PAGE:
Terri Irwin and her son Bob visit to the devastated Kangaroo Island bushfire grounds in February will be featured in their global television show.
Footage and interviews with local firefighters and wildlife rescuers will feature on Crickey! It's the Irwins on the Animal Planet channel that's viewed all over the world.
Terri and Bob flew in from Australia Zoo on the East Coast on February 12 only weeks after the fires were contained.
Hosting them and their camera crew for the visit was Country Fire Service deputy group officer for Kangaroo Island, Kayne Davis.
Also showing them around the ecological impact of the fires was National Parks and Wildlife Service SA ranger Reece Boulden.
Mr Davis said the day started CFS incident management team headquarters in Kingscote and they then took off in Kingscote 34 fire appliance, specially kitted with cameras and communication equipment for the filming.
Kingscote 34 was still sporting the scars from its terrifying journey out of Flinders Chase National Park in the dark, firestorm of January 3.
"I was able to fill them in on the whole timeline of events, how it started with lightning and provide with maps to show how the fire developed into the devastating event it became with the pyrocumulus cloud and catastrophic fire conditions," he said.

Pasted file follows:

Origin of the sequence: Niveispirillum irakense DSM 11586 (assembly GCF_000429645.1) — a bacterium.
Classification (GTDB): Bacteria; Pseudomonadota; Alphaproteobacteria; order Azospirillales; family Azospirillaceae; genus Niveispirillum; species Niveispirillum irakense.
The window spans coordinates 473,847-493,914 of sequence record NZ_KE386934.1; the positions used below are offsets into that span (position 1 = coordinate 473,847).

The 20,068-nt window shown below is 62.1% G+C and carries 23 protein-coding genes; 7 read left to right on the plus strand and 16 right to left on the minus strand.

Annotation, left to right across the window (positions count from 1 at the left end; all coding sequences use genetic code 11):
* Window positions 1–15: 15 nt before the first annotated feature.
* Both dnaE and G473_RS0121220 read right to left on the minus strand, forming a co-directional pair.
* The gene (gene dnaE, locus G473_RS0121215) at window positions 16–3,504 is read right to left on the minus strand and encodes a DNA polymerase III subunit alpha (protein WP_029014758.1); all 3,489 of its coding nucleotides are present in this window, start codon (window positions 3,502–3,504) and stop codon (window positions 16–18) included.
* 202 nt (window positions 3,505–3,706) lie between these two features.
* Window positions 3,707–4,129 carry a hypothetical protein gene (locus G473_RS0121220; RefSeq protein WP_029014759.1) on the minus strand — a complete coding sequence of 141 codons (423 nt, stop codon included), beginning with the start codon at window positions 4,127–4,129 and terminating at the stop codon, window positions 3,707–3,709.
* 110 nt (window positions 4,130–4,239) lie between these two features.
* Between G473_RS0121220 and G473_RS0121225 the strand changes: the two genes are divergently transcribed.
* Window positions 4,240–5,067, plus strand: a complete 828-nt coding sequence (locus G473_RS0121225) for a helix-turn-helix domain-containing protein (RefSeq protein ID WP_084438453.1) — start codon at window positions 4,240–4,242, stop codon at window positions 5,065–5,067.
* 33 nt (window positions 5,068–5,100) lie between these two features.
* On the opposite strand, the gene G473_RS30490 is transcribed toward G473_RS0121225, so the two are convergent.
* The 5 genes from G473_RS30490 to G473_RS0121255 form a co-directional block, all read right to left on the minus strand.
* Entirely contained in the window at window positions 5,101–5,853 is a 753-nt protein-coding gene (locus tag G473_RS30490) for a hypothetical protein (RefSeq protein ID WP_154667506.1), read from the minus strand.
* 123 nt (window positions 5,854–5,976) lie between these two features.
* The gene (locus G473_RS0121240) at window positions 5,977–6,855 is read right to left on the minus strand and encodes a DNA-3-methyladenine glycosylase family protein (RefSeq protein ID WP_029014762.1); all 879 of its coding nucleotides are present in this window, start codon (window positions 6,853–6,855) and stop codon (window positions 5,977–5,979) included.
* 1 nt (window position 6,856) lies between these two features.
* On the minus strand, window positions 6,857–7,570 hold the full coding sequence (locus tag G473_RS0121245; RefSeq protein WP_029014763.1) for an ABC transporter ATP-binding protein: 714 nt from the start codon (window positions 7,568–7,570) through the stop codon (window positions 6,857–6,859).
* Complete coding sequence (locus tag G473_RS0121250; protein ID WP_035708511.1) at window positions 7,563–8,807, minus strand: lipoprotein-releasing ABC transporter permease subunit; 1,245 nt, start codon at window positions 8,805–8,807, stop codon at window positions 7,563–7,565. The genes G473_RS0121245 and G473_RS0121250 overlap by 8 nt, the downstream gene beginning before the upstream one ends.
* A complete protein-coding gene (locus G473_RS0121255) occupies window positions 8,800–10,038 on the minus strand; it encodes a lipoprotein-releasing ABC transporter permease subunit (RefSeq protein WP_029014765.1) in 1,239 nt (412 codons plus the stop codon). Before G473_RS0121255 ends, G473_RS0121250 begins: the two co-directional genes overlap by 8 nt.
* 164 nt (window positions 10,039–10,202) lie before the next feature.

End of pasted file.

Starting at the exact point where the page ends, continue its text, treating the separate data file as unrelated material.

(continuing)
They visited farmland along the south coast and then north along Gosse Ritchie Road to the Western Districts sportsgrounds before heading along Playford Highway to the KI Wildlife Park.
Australia Zoo had already sent out a team of veterinarians and vet nurses to assist Sam and Dana Mitchell's wildlife rescue effort at the park.
Mr Davis said the Irwins were interested in more than the plight of KI's koalas that captured the world's attention, but also in the impact on the entire ecology and other key native species, such as the endangered glossy black cockatoos.
"Much of their habitat was literally destroyed in the fires," he said.
Mr Davis said the Irwins were genuine, down-to-Earth and caring people, who did not put on airs and graces or require special treatment during their visit.
"They were just really nice people and completely different to the stereotype of TV stars," he said. "They wanted to know everything and also about my own family property that was burned out in the fires."
Terri is the wife of legendary eco-warrior Steve Irwin and their children Bindi and Bob have continued his legacy.
The KI bushfire visit is expected to air on the Animal Planet channel later this year.
"I really appreciated Kayne, along with the South Australian Country Fire Service, for showing us the areas on Kangaroo Island that were affected by the bushfire," Terri Irwin told the CFS.
"Volunteers like Kayne have done a remarkable job to protect people, property and wildlife during this crisis fire season. We will do our part to help support Kangaroo Island's recovery by working towards restoring its beautiful environment and wildlife."